Over against the Dominican Thomas Aquinas, who was Bonaventure’s most important contemporary and proceeded according to a more Aristotelian methodological framework, the Franciscan Bonaventure further developed a contemplative and symbolical (one could say Platonic) way of thinking similar to the Fathers. Concretely, Bonaventure took up Trinitarian Theology from Alexander of Hales and others, then very much developed it by integrating this theology into his philosophical thinking via the transcendentals of the one, the true, and the good. This method brings to light aspects of theology as well as philosophy that the Greek Fathers were perhaps hesitant to make explicit. In his work entitled A Mind’s Itinerary to God, Bonaventure demands from his reader a ruminative reading, thereby highlighting the depth of reflection and the wealth of content we may find in the relatively short treatise, which engages the whole person in the ascent towards God. In this seminar, we will read and ruminate on several of Bonaventure’s writings without leaving aside their historical context and discover how fruitful the dialogue between theology and philosophy can be for Christian life in the Church.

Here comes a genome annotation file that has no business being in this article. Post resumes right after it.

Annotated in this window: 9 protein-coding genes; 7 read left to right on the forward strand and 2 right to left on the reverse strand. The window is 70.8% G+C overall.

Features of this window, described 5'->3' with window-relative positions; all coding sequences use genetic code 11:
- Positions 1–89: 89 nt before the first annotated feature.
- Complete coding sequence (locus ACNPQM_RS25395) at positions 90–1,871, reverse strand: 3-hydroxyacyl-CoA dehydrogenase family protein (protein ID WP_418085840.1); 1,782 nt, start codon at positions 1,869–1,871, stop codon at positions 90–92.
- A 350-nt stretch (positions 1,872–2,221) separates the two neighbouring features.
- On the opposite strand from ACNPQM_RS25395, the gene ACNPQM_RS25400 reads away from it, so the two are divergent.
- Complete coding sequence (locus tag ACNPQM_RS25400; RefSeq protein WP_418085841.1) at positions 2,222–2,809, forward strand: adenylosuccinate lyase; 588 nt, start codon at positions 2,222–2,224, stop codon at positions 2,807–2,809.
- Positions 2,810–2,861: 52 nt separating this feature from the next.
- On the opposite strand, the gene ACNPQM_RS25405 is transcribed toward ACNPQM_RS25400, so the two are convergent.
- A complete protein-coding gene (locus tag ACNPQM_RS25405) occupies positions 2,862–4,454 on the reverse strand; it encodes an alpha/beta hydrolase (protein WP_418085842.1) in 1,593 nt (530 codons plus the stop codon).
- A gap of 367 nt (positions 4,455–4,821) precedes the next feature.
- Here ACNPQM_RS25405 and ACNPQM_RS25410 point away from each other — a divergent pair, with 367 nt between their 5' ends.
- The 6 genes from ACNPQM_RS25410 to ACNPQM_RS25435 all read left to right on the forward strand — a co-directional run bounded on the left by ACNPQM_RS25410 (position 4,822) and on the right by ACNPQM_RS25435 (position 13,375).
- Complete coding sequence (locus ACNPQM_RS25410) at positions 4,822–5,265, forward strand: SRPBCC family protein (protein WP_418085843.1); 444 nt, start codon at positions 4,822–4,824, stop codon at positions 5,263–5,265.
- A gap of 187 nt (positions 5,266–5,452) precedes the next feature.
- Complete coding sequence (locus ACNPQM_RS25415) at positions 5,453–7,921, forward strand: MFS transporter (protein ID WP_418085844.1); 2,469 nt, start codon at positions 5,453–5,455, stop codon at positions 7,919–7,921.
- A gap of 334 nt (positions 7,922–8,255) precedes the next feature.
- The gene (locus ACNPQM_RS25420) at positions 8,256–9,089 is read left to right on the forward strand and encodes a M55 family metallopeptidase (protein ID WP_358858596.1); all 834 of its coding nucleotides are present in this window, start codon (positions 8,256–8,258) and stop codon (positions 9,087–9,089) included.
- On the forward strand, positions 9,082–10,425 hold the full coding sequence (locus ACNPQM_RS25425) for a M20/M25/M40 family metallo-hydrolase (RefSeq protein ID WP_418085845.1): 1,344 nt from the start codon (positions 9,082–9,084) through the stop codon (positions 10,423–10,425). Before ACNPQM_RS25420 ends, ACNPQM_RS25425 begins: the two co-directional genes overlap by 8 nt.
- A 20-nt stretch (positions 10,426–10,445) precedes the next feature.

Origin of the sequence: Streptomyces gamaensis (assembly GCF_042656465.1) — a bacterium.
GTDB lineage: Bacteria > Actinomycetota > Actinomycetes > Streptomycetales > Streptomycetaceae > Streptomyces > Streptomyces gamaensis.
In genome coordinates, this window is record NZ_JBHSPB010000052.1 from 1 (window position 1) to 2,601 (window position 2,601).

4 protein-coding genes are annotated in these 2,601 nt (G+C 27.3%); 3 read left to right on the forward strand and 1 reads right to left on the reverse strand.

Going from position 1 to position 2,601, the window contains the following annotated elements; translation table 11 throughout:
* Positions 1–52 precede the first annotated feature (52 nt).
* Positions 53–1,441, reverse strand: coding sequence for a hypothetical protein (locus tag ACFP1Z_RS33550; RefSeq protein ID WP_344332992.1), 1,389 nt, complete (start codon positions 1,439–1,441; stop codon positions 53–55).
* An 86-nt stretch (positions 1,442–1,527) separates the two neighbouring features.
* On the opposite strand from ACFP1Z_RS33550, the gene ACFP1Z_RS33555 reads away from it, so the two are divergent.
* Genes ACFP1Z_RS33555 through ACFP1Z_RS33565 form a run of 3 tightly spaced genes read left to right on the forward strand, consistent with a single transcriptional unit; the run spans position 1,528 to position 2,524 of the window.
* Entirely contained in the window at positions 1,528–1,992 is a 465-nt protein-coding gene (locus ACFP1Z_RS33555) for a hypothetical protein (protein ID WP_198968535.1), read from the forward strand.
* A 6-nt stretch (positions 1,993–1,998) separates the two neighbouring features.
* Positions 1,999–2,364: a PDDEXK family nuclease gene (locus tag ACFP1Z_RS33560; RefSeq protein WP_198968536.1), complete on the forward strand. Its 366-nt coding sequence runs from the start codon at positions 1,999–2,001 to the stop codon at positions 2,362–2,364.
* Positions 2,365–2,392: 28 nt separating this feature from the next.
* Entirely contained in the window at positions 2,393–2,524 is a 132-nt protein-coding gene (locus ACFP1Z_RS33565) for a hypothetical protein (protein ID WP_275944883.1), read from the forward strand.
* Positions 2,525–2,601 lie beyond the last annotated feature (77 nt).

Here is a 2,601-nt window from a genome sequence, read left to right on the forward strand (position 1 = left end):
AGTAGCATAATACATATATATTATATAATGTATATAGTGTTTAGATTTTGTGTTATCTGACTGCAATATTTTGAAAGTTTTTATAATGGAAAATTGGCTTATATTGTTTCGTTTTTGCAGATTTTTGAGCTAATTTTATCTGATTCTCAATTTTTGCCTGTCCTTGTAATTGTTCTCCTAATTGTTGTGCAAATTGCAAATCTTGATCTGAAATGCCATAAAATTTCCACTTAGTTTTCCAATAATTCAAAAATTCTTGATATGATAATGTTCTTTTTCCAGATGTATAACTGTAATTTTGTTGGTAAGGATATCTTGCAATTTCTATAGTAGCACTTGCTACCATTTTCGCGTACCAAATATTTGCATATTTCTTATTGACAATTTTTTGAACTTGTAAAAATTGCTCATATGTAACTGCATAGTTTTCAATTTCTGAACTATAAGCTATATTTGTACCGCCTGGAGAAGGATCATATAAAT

Bonaventure: Wisdom and Trinitarian Theology
Zachary Hayes, The Hidden Center: Spirituality and Speculative Christology in St. Bonaventure.
Bonaventure, Disputed Questions on the Mystery of the Trinity.
Bonaventure, Itinerarium Mentis in Deum.
Bonaventure, The Life of St. Francis.
Assistant Professor of Patrology and Systematic Theology
Dr. Bieler received his doctoral degree in theology at the University of Zürich (2017), with a dissertation in Patristics on the coherence of Maximus the Confessor’s thought, which is published by Brill (2019). He taught in the theological faculty at the University of Zürich and assisted the chair of Patristics with teaching and research. In his work, he strives to combine the usage of historical-critical methods with faithfulness to the Church’s living tradition.Learn More